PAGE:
PARIS (AP) — Portraits of Karl Lagerfeld, who died in February, lined the walls of Paris’ Grand Palais as VIP friends of the Chanel designer staged a final tribute to his iconic life Thursday.
Claudia Schiffer, who referred to Lagerfeld as her “mentor,” joined model Gigi Hadid, former French First Lady Carla Bruni and over 1,000 other mourners at the 90-minute memorial.
The German-born couturier may have spent much of his life in the public eye — his trademark white ponytail, high starched collar and dark glasses are instantly recognizable — but he remained a largely elusive figure.
So the tribute that featured intimate filmed moments with Lagerfeld, as well as personal interviews with the designer’s inner circle taped since his Feb. 19 death by Canadian opera director Robert Carsen, were all the more poignant.
Featuring live theatrical performances from Tilda Swinton and Helen Mirren as well as dance and classical music, the tribute was only slightly marred at the end after a song performed by Pharrell Williams suffered from audio glitches.
The presence of French First Lady Brigitte Macron, one of the last to be seated and dressed in black, was testament to the cultural status of the Chanel and Fendi designer who was not even French, yet dominated the Paris fashion industry for decades.
Lagerfeld was famed as much from his sharp and witty tongue, as for his designs.
“My greatest luxury is not to have to justify myself to anyone,” Mirren quoted Lagerfeld as saying, during a theatrical reading on stage with a violinist.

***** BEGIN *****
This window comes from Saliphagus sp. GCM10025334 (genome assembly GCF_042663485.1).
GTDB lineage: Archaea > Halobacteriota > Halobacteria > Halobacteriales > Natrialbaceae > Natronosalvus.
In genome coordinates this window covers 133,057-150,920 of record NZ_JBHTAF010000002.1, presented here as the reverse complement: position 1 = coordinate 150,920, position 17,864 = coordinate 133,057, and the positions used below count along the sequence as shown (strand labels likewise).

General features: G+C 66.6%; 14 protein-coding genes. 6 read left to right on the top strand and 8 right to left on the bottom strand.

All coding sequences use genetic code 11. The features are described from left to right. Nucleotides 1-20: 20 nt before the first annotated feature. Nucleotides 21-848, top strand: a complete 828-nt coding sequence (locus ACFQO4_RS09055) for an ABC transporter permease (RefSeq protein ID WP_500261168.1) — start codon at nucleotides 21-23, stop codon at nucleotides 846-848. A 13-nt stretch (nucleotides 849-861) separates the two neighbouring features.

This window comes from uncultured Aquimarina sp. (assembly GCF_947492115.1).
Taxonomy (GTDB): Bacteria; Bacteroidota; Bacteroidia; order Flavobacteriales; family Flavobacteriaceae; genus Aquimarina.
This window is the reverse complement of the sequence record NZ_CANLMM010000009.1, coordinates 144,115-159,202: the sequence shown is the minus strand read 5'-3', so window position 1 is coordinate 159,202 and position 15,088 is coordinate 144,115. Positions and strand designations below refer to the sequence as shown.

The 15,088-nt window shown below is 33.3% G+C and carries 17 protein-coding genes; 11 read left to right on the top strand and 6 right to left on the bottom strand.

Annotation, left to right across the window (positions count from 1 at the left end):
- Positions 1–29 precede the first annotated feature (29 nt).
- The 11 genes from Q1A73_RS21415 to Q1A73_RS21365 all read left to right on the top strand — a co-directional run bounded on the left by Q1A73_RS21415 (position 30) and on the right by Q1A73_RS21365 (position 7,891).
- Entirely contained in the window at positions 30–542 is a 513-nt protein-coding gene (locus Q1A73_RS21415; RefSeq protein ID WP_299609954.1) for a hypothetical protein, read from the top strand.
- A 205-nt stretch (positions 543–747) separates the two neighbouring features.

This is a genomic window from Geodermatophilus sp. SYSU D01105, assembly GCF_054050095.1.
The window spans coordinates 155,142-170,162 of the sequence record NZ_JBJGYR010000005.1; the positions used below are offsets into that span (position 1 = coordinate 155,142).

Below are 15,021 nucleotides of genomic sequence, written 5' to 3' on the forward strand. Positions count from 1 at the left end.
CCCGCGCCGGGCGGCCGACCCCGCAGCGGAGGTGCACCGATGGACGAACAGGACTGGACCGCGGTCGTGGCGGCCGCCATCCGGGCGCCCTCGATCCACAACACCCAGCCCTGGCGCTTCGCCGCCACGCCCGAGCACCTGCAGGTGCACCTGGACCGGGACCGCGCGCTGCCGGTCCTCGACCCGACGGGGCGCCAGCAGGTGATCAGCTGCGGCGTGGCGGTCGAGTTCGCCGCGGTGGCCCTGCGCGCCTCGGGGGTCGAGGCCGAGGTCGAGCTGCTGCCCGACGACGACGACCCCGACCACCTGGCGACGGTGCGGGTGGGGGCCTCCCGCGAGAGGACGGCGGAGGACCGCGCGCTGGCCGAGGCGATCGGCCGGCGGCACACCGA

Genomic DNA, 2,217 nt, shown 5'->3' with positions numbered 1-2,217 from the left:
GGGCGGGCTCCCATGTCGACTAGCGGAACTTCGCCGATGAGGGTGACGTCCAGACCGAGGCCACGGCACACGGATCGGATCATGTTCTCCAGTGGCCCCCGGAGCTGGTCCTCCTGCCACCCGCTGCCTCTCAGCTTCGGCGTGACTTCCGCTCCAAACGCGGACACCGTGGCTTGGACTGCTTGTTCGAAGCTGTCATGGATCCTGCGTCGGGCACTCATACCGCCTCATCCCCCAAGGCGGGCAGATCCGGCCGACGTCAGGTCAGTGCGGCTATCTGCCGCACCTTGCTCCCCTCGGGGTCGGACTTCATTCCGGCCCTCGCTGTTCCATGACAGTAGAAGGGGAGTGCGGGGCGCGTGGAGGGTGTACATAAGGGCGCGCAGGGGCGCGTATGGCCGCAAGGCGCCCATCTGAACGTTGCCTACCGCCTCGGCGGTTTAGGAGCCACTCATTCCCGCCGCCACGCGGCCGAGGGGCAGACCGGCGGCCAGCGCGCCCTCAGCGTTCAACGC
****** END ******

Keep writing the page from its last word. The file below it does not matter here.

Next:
“With me there’s nothing below the surface. It’s quite a surface,” she added, again quoting the designer, prompting chuckles from crowds.
Interviews included Anna Wintour, the powerful US Vogue Editor, who opened the homages calling him “the original multitasker, a man who did everything at once.”
Lagerfeld was one of the most hardworking figures in the fashion world, joining luxury Italian fashion house Fendi in 1965 and later becoming its longtime womenswear design chief in 1977, as well as leading designs at Paris’ family-owned power-house Chanel since 1983. Lagerfeld was, until his death, simultaneously the creative head of two major global fashion brands and his eponymous brand, as well as an acclaimed photographer, stylist and filmmaker.
Revealed in the recorded material was also a rare interview with his successor, Virginie Viard, which hinted that the future direction for the multibillion-dollar fashion powerhouse might be closely aligned to Lagerfeld’s vision.
“Together we worked to create most beautiful possible collections, and today I’m trying to continue so that everything is perfect for him,” said Viard.
Thomas Adamson can be followed at Twitter.com/ThomasAdamson_K